The Complete Japan Travel Guide - What to do, Visit and Eat! Skip to content

Japan

A city coming from the future

The complete Japan travel Guide

Japan is a culture rich, climate-diverse, and forward-thinking country. Japan is a true seductress that invites you to explore every corner and ignites all your senses. There is something special for every season, prefecture, and festival. It is a perfect marriage of tradition and technology, high rises and perfectly landscaped gardens galore! Sure, there are endless crowds but it doesn’t feel claustrophobic. It is as if everyone is engaged in a delicate dance and the only ones with two left feet are the tourists.

If you want to get your info quicker, just click a topic below:

Where is Japan?

The Five Main islands in Japan

Where is japan travel map

Hokkaido:

Northern island known for its gorgeous landscape, wildlife, volcanoes, and outdoor activities. You can reach Hokkaido by a 4-hour train ride from Tokyo, through a 33-mile underwater tunnel. 

Honshu:

The largest and most populous of the five islands, where the capital of Tokyo resides.

Shikoku:

Lightly populated region, known for its copper mine, as well as wheat, barley, and citrus fruit production. 

Kyushu:

This island is nearest to the Asian continent, and home to Mt. Aso, the mountain with the greatest volcanic activity. 

Okinawa:

Indigenous tribes reside in this southern island, as do large swaths of U.S. Soldiers. This island has a difficult past, but it hasn’t stopped it from having a beautiful future.

Travel to Japan: Quick History

travel to the main islands in japan

Japan’s history is complicated and spanned long periods of seclusion with periods of influence from Western and Chinese culture. Between the fourth and ninth centuries, Japan was ruled by an Emperor and Imperial Court, based in modern-day Kyoto, its previous capital.

Political power was taken by military dictators known as Shogun. This era of power was enforced by the ever-notorious noble warriors, the Samurai. Following a century’s long civil war in 1603, the country unified under the rule of Tokugawa Shogunate in modern Tokyo. Isolationism was the code of the day until the 1850s when the U.S. forced Japan to open its doors again. It adopted a western-style government, known as the Meiji era, which subsequently brought a time of great industrialism and prosperity. In 1937, the Japanese invaded China and joined the Axis powers of World War 2.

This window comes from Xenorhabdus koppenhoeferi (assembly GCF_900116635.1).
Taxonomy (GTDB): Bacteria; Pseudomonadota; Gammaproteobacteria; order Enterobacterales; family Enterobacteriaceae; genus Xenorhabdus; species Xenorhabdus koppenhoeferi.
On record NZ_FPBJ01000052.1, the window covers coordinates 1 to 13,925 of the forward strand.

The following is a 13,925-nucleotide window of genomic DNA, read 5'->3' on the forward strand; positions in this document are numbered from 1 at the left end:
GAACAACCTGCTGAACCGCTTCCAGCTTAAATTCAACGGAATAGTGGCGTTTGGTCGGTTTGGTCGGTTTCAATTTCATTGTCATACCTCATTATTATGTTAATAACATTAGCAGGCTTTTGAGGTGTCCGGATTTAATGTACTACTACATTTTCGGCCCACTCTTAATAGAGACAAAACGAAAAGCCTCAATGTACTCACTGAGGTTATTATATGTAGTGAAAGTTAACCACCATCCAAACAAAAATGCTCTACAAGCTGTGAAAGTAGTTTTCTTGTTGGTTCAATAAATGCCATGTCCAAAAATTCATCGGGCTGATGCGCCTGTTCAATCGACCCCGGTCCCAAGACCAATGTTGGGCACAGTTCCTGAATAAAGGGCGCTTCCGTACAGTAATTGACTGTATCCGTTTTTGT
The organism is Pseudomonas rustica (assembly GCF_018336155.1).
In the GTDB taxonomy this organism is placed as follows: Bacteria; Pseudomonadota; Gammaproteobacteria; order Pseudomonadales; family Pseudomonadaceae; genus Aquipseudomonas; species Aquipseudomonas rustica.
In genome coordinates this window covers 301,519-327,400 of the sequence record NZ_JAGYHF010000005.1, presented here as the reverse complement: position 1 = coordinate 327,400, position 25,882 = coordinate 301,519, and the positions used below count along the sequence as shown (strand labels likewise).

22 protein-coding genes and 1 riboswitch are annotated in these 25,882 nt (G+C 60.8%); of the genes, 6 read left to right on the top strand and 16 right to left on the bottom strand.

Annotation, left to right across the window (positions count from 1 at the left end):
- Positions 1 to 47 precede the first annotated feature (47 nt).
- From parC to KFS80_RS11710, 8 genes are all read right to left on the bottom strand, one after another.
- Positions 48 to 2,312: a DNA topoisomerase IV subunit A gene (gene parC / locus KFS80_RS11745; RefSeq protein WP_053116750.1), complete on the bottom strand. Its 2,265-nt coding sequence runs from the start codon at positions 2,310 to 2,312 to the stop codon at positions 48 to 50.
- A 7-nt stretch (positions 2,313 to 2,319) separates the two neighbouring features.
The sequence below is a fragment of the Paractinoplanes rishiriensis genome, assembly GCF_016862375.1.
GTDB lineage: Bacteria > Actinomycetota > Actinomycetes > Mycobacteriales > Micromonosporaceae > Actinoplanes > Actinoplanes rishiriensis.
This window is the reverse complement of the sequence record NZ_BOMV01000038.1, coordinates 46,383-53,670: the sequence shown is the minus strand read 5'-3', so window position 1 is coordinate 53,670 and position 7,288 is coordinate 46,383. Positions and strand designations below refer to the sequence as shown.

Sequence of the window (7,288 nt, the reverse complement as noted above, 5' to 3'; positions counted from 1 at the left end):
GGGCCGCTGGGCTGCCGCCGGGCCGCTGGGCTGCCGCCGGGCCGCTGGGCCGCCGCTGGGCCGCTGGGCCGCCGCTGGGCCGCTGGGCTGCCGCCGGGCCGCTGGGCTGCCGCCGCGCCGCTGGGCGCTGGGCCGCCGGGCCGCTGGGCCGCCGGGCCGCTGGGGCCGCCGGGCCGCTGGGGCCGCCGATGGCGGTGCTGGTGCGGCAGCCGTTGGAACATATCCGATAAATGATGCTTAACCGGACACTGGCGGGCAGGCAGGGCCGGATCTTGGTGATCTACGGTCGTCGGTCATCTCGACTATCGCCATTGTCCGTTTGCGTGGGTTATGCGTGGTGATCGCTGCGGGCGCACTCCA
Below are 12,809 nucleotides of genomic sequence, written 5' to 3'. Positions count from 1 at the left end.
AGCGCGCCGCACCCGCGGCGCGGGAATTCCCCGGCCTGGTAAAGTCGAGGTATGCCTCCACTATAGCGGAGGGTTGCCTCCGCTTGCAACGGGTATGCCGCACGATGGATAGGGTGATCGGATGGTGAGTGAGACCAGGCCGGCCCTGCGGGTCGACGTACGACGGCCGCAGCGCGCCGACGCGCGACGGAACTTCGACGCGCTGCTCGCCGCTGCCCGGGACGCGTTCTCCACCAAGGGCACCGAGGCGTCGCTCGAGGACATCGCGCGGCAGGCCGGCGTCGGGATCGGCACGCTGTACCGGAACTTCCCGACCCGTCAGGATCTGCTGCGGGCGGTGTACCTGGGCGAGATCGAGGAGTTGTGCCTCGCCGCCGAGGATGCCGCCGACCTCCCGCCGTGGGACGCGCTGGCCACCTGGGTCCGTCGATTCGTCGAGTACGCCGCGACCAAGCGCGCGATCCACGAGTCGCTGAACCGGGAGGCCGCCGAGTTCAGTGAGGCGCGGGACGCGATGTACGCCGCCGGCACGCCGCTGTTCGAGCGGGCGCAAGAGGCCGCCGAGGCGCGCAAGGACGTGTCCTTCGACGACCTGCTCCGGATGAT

From there, they attacked the Americans at Pearl Harbor and eventually lost the war when the Americans retaliated by dropping the world’s first atomic bombs. Post-war Japan was a time of heartbreak and mourning, yet also a time of rebuilding and modernization on an unprecedented level. They adopted a Constitutional Monarchy with two Legislative Houses, renounced their ability to declare war, and their military would only be used for defense. 

Time has seemingly licked old wounds as modern Japan is thriving and has the third-largest GDP in the world. The economy relies heavily on the auto and electronics industry and is considered the fourth largest importer and exporter in the World.

About the Japanese life

travel and know the japanese life

When I was traveling in Japan I felt Japanese warm and respectful. They appreciate trade, commerce, and comradery with other nations yet have strict immigration laws. The population is 98% Japanese with few exceptions for expatriates.

The people greatly value higher education and are somewhat defined by their occupation. It is ranked extremely high on the Human Development Index and life expectancy is quite long. Respect between old and young people is part of the culture and they are taking care of each others.

Japanese love to enjoy some time after work after a long 10 hours day. They often go out to enjoy karaoke with friends or meet out around a great lunch!

What is the main religion in Japan?

Shinto is the indigenous religion of Japan but lives harmoniously with Buddhism and Christianity. In fact, during my stay, my tour guide said it is a long-running joke that Japanese citizens are born Shinto, get married as Christians, and die as Buddhists. That said, the Japanese are spiritual people but don’t have to recognize themselves as any one thing.

What's the currency and cost of living?

Japan’s currency is the Yen and the current exchange rate from a single US Dollar is 108.347 Yen (as of Feb 2020).

The cost of living in Japan is high and the space is small and limited. Rent ranges from 35,000 Yen/month for shared spaces and can increase up to 80,000 Yen.

How much money do I need to visit Japan?

Japan isn’t cheap: As you’ve seen prices are very similar to the States.

The amount of money you’ll want to bring varies greatly depending on your preferred accommodation, activities, and food choices. However, there are ways to save. Shopping at supermarkets or farmer’s stalls for food can save a bundle.

There are a lot of small eateries that often costs less to eat daily than shopping. Keep your Google translate handy, as those smaller shops do not typically offer any English translation. Take advantage of all the free activities such as wandering temples, hiking, forest bathing, and garden visits.

How to get to Japan from the U.S?